1789: The Threshold of the Modern Age

Front Cover
Little, Brown, 2008 - Civilization, Modern - 438 pages
1 Review
In 1789 the world stood at the threshold of the modern age. While the French Revolution and the election of George Washington seemed to herald a new global order, Britain stood shocked at the new world unfolding before her. Two documents were drafted which would change the very meanings of citizens and statehood: the US Bill of Rights and the French Declaration of the Rights of Man and the Citizen. The age of royal despotism had ended.
But beneath this veneer of progress, darker forces were at work: the French Revolution spiralled out of control, American slavery expanded and the armed forces of the British Empire were unleashed in India.
From 'mad' King George III to J.J. Rousseau and Thomas Paine, from Pitt the Younger to Robespierre, David Andress illuminates a world on the brink through the men who held its future in their hands.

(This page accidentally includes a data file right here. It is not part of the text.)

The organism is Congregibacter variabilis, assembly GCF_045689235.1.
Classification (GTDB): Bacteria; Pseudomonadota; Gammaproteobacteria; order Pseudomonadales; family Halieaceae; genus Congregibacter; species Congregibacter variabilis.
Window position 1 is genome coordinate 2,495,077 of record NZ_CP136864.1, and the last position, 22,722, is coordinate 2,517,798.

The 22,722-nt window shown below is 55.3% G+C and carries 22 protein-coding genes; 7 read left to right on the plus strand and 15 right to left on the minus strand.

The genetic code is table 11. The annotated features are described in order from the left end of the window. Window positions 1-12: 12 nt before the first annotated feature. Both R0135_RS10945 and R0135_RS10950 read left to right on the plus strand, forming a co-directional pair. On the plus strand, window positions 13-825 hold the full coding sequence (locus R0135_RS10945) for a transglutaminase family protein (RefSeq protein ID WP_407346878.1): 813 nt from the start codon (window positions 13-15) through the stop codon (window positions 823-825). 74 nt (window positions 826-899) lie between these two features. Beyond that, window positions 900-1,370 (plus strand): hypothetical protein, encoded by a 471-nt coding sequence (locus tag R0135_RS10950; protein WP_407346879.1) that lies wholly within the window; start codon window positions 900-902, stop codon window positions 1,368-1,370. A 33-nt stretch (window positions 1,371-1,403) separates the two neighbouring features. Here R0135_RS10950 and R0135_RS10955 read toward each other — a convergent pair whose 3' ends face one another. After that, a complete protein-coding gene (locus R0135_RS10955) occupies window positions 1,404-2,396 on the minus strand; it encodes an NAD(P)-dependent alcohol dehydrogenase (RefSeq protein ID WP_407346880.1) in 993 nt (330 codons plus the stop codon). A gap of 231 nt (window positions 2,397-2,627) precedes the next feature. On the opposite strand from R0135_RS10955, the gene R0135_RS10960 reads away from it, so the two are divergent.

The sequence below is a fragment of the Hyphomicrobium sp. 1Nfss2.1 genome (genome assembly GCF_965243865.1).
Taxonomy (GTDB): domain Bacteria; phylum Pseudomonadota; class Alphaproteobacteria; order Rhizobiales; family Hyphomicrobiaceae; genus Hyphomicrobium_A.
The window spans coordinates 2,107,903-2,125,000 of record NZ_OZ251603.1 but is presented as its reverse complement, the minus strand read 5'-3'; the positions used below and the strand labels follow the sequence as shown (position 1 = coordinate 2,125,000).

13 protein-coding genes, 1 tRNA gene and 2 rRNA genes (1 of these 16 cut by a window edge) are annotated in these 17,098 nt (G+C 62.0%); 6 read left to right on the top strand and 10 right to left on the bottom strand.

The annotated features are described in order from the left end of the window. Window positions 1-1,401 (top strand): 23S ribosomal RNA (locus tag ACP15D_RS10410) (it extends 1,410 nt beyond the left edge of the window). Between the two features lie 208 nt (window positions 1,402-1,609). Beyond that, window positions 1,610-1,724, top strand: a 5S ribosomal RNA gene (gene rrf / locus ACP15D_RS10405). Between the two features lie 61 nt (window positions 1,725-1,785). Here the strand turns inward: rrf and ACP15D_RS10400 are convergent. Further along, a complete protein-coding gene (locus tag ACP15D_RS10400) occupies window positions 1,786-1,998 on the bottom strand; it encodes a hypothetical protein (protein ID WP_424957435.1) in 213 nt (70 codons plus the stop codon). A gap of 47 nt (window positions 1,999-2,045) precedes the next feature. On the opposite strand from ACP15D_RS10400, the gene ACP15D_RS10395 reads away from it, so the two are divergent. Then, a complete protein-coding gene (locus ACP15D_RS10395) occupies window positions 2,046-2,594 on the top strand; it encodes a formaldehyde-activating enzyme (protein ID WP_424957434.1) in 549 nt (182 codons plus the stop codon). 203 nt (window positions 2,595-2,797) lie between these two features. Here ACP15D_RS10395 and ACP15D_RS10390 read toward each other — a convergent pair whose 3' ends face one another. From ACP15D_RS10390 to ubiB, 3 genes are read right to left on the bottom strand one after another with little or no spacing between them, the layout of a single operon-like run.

From inside the book

What people are saying - Write a review

LibraryThing Review

User Review  - Schmerguls - LibraryThing

This book discusses with knowledge the coming of the French Revolution, the making of the U.S. Constituiion and Bill of Rights, the political turmoil in England occasioned by George III ''madness ... Read full review

Contents

of the 1780s
9
Vibrating between a monarchy and a corrupt oppressive
62
Britain empire
92
Copyright

9 other sections not shown

Other editions - View all

Common terms and phrases

About the author (2008)

David Andress is a leading scholar of the French Revolution and an elected Fellow of the Royal Historical Society.

Bibliographic information